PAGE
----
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Abstract

From the colonial period onwards, there has been a marked expansion in the range of formal and informal institutions enforcing regimes of law and social order across Africa. At the same time, practices and ideas about law, justice, policing and professionalism have proliferated, drawing on a diverse range of influences. This themed part issue explores the lived realities of law and social order in colonial and postcolonial Africa. Building on a rich and growing literature, the articles examine how diverse actors such as ‘ordinary’ citizens, the police and legal professionals understand, enact and contest ideas about law and social order. The articles that follow adopt different disciplinary perspectives and draw on fieldwork from Nigeria, South Africa and Zimbabwe. The papers also illustrate how thinking about law and social order can cast a light on important themes for Africanist scholars, such as processes of formal and informal institutionalization on the continent and the public's investment in such institutions.

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References
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Boege V., Brown A., Clements K. and Nolan A. (2008) On Hybrid Political Orders and Emerging States: state formation in the context of ‘fragility’. Berlin: Berghof Research Centre for Constructive Conflict Management.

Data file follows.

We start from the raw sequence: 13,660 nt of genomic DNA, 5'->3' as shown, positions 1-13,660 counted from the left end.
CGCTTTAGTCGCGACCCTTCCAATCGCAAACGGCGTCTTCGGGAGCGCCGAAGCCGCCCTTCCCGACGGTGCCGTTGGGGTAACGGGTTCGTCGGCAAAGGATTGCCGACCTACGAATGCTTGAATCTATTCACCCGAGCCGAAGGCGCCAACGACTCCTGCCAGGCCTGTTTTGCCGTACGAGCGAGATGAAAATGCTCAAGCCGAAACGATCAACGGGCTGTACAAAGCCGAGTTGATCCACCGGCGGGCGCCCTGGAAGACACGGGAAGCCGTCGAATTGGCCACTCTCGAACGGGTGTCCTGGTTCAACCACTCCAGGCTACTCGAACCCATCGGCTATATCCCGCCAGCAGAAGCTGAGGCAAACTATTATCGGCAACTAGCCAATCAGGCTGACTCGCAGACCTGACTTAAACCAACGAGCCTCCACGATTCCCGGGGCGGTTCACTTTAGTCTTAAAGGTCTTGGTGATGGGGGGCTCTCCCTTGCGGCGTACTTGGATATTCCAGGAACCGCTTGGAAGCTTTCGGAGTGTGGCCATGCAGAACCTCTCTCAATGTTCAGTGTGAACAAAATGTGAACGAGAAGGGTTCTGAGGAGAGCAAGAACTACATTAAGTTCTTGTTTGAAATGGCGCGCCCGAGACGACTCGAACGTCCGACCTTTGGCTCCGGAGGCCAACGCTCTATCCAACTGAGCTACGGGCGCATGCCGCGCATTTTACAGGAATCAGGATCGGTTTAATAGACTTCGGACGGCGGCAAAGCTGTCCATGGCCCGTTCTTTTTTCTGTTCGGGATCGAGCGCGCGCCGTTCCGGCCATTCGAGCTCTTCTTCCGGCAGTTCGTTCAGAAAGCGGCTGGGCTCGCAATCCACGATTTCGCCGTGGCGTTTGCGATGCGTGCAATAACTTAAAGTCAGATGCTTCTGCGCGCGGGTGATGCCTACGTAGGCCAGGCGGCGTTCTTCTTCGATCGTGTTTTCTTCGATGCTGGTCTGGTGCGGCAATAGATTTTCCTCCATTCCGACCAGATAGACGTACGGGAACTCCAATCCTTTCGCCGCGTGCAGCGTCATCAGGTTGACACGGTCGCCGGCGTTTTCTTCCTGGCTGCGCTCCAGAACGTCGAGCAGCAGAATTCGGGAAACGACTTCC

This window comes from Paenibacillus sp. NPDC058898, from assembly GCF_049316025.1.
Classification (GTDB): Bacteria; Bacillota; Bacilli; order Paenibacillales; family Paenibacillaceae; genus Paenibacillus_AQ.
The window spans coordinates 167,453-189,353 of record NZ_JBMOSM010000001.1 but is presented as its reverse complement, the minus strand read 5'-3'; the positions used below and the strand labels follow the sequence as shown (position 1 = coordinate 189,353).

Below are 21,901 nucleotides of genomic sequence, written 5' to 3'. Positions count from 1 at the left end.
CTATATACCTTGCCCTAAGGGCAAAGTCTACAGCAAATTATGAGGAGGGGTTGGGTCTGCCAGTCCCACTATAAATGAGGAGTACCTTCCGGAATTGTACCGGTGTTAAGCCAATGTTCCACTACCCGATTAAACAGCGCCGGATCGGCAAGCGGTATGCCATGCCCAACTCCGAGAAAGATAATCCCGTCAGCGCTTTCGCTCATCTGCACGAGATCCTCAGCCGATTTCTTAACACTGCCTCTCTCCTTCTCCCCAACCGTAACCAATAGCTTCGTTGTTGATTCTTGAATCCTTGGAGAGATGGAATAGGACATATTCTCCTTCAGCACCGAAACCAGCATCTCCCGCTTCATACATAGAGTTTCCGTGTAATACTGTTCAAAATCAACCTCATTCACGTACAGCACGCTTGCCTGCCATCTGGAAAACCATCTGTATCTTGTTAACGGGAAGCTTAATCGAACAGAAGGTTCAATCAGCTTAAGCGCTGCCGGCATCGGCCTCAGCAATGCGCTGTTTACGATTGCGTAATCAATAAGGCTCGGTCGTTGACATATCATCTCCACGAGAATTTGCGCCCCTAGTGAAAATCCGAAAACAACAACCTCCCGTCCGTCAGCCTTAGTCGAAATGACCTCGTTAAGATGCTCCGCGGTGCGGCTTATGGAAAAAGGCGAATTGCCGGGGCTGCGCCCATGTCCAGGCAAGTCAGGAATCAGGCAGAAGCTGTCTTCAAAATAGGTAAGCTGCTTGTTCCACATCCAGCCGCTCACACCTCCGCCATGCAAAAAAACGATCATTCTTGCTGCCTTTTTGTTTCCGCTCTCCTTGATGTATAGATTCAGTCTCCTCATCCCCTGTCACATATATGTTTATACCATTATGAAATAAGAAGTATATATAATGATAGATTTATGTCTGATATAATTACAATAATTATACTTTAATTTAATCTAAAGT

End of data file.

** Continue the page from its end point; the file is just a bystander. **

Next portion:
Goodfellow T. and Lindemann S. (2013) ‘The clash of institutions: traditional authority, conflict and the failure of “hybridity” in Buganda’, Commonwealth and Comparative Politics 51 (1): 326.
Jensen S. (2008) ‘Policing Nkomazi: crime, masculinity and generational conflicts’ in Sen A. and Pratten D. (eds) Global Vigilantes. New York NY: Columbia University Press.
Lund C. (2006) ‘Twilight institutions: public authority and local politics in Africa’, Development and Change 37 (4): 685705.
Rossi B. (2004) ‘Order and disjuncture: theoretical shifts in the anthropology of aid and development’, Current Anthropology 45 (4): 556–60.
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Africa
  • ISSN: 0001-9720
  • EISSN: 1750-0184
  • URL: /core/journals/africa
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